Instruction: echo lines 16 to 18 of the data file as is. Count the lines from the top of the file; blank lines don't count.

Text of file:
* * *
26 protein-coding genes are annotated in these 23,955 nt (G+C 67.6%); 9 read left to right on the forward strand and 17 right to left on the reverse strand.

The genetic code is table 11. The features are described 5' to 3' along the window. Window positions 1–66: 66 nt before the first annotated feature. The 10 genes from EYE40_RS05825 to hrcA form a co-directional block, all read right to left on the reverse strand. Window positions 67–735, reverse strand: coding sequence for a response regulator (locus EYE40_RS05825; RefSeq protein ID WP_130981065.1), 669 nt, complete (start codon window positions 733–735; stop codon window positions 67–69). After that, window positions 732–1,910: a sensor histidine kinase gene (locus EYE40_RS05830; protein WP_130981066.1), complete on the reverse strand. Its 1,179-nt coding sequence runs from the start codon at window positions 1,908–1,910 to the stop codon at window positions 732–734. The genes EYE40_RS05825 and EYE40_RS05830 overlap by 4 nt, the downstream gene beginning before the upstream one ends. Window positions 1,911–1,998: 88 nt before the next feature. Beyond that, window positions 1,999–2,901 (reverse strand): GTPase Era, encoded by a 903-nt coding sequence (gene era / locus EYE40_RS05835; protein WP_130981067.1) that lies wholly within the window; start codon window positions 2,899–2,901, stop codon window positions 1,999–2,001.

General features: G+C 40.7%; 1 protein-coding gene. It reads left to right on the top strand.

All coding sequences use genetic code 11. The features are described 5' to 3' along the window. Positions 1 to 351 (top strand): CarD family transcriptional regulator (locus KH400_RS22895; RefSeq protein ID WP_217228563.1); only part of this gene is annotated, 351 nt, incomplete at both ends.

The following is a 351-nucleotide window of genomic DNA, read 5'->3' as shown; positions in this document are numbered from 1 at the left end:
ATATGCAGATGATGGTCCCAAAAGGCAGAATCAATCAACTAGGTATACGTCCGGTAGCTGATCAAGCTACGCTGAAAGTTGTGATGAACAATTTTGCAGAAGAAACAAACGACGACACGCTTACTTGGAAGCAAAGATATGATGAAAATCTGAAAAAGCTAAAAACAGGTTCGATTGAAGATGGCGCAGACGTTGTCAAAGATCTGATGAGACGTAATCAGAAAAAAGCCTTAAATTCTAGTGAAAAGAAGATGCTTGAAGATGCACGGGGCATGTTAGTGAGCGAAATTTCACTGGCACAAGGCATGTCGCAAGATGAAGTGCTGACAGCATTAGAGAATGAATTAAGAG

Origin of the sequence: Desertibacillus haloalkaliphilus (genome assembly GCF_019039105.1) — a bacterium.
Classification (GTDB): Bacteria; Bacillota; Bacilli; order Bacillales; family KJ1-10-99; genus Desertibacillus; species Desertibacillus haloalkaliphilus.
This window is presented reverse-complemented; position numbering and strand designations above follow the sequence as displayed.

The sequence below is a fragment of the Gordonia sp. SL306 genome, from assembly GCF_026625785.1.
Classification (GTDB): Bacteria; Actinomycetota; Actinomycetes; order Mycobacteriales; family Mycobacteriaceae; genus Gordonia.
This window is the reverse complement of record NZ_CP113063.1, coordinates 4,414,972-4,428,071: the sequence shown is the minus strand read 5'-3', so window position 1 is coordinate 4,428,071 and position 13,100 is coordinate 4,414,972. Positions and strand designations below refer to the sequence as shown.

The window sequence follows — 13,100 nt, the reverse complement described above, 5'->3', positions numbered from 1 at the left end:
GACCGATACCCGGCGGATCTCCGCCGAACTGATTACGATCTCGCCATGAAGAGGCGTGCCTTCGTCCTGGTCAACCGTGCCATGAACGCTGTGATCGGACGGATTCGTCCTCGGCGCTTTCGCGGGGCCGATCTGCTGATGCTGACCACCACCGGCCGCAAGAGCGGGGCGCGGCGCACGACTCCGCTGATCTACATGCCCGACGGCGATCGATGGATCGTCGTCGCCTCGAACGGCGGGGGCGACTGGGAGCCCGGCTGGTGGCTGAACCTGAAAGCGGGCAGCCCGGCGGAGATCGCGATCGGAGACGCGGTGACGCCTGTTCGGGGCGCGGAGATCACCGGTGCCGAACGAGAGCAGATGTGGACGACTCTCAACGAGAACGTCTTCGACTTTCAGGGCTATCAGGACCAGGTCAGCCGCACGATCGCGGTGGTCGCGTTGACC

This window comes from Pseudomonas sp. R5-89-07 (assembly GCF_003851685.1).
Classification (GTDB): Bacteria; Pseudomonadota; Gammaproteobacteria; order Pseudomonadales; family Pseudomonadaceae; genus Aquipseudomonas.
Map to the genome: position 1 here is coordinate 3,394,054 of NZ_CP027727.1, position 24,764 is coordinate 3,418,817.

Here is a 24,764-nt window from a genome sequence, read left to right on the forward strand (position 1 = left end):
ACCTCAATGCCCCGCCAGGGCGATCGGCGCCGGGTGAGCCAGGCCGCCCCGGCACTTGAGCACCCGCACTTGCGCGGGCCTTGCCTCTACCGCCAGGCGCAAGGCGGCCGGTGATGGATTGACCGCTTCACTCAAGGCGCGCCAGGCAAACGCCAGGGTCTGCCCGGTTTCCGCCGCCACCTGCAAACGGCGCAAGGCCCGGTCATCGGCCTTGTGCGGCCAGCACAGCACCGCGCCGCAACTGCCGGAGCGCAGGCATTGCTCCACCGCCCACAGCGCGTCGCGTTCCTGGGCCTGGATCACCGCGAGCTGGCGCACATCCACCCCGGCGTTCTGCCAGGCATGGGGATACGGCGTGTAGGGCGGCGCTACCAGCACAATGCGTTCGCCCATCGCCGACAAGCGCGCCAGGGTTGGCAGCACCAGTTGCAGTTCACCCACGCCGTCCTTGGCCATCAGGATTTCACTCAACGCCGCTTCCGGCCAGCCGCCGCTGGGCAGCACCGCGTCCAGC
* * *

Classification (GTDB): Bacteria; Pseudomonadota; Gammaproteobacteria; order Pseudomonadales; family Pseudomonadaceae; genus Aquipseudomonas.
Map to the genome: position 1 here is coordinate 3,394,054 of NZ_CP027727.1, position 24,764 is coordinate 3,418,817.

Here is a 24,764-nt window from a genome sequence, read left to right on the forward strand (position 1 = left end):